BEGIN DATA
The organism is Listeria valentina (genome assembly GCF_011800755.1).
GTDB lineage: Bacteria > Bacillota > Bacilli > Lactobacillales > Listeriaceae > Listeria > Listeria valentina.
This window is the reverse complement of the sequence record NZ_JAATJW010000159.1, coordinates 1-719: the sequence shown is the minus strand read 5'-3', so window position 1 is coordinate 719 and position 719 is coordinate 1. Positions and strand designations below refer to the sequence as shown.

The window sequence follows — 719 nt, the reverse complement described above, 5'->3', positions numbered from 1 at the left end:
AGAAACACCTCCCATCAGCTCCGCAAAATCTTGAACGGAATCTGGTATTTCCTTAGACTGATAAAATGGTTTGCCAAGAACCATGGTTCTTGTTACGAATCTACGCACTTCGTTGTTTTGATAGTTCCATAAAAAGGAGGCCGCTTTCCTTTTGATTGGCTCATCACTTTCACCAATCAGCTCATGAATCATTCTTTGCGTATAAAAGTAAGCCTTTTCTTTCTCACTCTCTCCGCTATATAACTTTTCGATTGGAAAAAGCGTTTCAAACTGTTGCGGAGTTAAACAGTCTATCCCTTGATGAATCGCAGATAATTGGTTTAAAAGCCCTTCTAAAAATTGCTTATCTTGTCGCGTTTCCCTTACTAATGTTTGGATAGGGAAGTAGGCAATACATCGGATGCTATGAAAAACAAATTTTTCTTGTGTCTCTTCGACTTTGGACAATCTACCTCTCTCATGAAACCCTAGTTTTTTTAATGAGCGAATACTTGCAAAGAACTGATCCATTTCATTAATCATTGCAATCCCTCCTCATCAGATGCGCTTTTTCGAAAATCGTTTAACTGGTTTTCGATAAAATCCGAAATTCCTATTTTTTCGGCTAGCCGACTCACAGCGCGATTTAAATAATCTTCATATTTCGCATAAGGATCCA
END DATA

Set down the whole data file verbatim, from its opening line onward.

The organism is Listeria valentina (genome assembly GCF_011800755.1).
GTDB lineage: Bacteria > Bacillota > Bacilli > Lactobacillales > Listeriaceae > Listeria > Listeria valentina.
This window is the reverse complement of the sequence record NZ_JAATJW010000159.1, coordinates 1-719: the sequence shown is the minus strand read 5'-3', so window position 1 is coordinate 719 and position 719 is coordinate 1. Positions and strand designations below refer to the sequence as shown.

The window sequence follows — 719 nt, the reverse complement described above, 5'->3', positions numbered from 1 at the left end:
AGAAACACCTCCCATCAGCTCCGCAAAATCTTGAACGGAATCTGGTATTTCCTTAGACTGATAAAATGGTTTGCCAAGAACCATGGTTCTTGTTACGAATCTACGCACTTCGTTGTTTTGATAGTTCCATAAAAAGGAGGCCGCTTTCCTTTTGATTGGCTCATCACTTTCACCAATCAGCTCATGAATCATTCTTTGCGTATAAAAGTAAGCCTTTTCTTTCTCACTCTCTCCGCTATATAACTTTTCGATTGGAAAAAGCGTTTCAAACTGTTGCGGAGTTAAACAGTCTATCCCTTGATGAATCGCAGATAATTGGTTTAAAAGCCCTTCTAAAAATTGCTTATCTTGTCGCGTTTCCCTTACTAATGTTTGGATAGGGAAGTAGGCAATACATCGGATGCTATGAAAAACAAATTTTTCTTGTGTCTCTTCGACTTTGGACAATCTACCTCTCTCATGAAACCCTAGTTTTTTTAATGAGCGAATACTTGCAAAGAACTGATCCATTTCATTAATCATTGCAATCCCTCCTCATCAGATGCGCTTTTTCGAAAATCGTTTAACTGGTTTTCGATAAAATCCGAAATTCCTATTTTTTCGGCTAGCCGACTCACAGCGCGATTTAAATAATCTTCATATTTCGCATAAGGATCCA